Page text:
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10-Day Outlook: Hold On to Your Hats!

Josh Larson @ 10:00 AM

Today's Forecast

Today's weather will feature a blend of clouds and sun with unseasonably warm temperatures -- some 20-25 degrees above normal for this time of year. Afternoon highs will range from 60-65 degrees across the immediate DC metro area. Foggy once again overnight with lows ranging from the upper 30s to the mid 40s.

Pattern Overview:

Saying that temperatures over the next 10 days are likely to continue the past 10 days' trend of at least 5 degrees above normal does not do justice to the immense volatility in the weather we're likely to experience over the next 5 days. We're looking at an exceptionally potent cold front (and associated deep area of low pressure):
  • which may bring a risk of both thunderstorms and snow!
  • which is likely to drop temperatures some 40+ degrees:
    • ... from readings in the 60s on Friday
    • ... to readings in the 20s by Saturday
Thereafter, the weather will settle down considerably: Sunday will feature seasonably cold weather before temperatures moderate again to above normal levels by Monday, likely continuing well into next week. We remain locked in pattern where there is little in the way of sustained Arctic air available and where the atmosphere aloft favors a general trough over the West and a ridge (and mild, southwesterly flow) over the East.* (see end of post)

The next 5 days (Jan 12-16)
Forecast highs/lows: 51/34 (normal = 42/27)
Forecast precip: above normal

Friday's high temperatures will, like today, also be at or above 60 degrees in most locations thanks to a continued very strong southernly flow aloft; though the day will start mostly clear (but foggy), we're likely to see increasing cloudiness as the day wears on -- ahead of the aforementioned cold front.


Expect showers and thunderstorms to develop sometime between 10pm Friday and 4am Saturday. Severe thunderstorms are possible (50%), and there is even a slight risk (10%) of tornadoes. Scattered showers will linger into the morning hours Saturday. Winds will pick up dramatically: expect winds of 20-40mph, with damaging gusts to 60mph possible. By late afternoon, temperatures will drop into the mid 40s with a few scattered showers remaining. By evening, temperatures will plunge into the 30s. Widely scattered snow showers may develop during the evening or overnight hours, perhaps ending as a burst of heavy, wet snow, which may bring a coating on some grassy surfaces. High winds are likely to continue through the overnight hours, with windchills in the single digits possible.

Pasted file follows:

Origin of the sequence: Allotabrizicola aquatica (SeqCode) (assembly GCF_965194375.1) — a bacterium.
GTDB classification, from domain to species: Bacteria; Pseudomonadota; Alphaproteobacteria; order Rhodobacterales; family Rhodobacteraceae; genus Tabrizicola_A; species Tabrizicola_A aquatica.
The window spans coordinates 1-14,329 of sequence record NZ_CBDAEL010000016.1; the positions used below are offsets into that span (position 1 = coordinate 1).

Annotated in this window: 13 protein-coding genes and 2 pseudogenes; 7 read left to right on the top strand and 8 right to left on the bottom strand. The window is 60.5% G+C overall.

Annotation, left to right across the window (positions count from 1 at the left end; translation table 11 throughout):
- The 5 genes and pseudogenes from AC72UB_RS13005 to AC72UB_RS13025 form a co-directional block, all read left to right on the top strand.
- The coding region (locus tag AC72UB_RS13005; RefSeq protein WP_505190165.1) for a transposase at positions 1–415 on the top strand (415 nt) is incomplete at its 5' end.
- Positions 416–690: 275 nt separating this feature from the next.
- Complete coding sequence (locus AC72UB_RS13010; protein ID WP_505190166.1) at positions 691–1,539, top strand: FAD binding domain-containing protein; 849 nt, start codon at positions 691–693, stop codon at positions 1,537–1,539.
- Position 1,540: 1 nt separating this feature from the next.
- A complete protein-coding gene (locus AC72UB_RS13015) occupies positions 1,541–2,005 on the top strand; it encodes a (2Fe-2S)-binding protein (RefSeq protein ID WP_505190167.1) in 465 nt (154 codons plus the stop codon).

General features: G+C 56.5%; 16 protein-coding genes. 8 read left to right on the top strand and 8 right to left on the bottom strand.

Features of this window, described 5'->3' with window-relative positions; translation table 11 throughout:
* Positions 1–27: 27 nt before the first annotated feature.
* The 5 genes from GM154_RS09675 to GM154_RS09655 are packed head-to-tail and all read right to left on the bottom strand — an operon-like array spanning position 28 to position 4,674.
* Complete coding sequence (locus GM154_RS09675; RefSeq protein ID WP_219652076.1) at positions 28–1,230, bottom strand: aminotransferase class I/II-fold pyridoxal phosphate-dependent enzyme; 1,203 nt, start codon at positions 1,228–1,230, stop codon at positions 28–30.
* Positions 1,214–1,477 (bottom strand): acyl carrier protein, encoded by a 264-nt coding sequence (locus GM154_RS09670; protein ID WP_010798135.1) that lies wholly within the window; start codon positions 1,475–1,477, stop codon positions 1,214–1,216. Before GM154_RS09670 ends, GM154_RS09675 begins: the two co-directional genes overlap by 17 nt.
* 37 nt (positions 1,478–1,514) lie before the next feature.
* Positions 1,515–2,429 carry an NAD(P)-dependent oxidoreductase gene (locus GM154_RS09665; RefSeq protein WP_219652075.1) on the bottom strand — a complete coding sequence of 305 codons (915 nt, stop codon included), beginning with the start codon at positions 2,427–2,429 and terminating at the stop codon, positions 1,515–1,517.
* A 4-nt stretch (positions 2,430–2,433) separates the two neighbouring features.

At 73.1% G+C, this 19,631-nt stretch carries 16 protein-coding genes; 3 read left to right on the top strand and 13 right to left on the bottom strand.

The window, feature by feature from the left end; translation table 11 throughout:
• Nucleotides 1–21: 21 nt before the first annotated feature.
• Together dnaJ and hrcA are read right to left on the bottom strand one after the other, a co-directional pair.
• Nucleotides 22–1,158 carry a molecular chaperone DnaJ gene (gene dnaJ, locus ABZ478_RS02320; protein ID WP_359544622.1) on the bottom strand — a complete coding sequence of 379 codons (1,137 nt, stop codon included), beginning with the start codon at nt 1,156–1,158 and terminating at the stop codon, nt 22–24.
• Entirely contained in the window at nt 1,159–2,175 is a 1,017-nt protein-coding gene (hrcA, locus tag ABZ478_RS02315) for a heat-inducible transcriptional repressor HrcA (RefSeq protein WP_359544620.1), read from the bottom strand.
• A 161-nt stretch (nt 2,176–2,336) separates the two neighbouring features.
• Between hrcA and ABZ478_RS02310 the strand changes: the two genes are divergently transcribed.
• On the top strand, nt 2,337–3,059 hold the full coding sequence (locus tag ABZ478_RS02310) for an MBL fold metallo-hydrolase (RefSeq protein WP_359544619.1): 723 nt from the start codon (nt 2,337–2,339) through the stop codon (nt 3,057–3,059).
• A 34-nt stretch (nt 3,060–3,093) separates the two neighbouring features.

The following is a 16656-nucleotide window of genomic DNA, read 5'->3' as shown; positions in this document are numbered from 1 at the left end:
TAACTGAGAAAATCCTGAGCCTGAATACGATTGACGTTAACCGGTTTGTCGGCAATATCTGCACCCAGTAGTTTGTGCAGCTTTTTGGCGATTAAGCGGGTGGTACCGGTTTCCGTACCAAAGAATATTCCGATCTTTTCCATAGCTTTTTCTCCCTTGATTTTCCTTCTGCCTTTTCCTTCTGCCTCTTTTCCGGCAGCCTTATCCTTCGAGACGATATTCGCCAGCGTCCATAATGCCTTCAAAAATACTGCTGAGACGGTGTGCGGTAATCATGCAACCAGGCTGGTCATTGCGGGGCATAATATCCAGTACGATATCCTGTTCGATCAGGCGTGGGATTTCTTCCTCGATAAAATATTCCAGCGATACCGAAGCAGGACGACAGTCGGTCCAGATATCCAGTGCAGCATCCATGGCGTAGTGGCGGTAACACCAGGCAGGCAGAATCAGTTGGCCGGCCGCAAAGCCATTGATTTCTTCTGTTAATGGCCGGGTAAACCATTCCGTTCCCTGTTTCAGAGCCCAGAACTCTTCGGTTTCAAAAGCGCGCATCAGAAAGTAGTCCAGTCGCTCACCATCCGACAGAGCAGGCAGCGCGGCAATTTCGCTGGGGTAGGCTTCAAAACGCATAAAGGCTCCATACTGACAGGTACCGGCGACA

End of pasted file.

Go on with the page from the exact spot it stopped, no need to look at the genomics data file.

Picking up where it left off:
Pictured above: the 500mb vorticity/height fields from the NAM model centered over Saturday night; courtesy NCEP

For the rest of the first 5 days...Sunday will feature partly sunny and sharply colder temperatures. Highs will be near 40, but blustery NW winds 15-30mph will produce wind chills in the teens. Snow squalls are likely over the western mountains and a rogue snow shower cannot be ruled out over the remainder of the forecast area. Clear and cold Sunday night, with lows in the 20s. Monday's weather will calm down, with sunny skies and milder temperatures approaching 50 degrees for highs.

The following 5 days (Jan 17-21)
Forecast highs/lows: 51/33 (normal = 42/27)
Forecast precip: near normal

In comparison to the weather over the next 5 days, the weather over the following 5 days will be considerably more settled. During the period next Tuesday through Saturday high temperatures are expected to range from the upper 40s to mid 50s, with overnight lows mostly in the 30s. With continued significant model disagreement, it remains difficult to accurately forecast or time specific weather features, though there are indications that showers are possible on Tuesday or Wednesday of next week.

*Note: My colleague at the Climate Prediction Center points out the following important observation: we have noticed "a sudden stratospheric warming taking place in the northern polar region. This warming, of about 30 degrees C in the last few days is usually followed by a negative AO pattern due to the warmth, and hence high heights, seeping down into the upper troposphere. If this were to verify, then the eastern part of the country would revert to below normal temperatures, and possible above normal snowfall."

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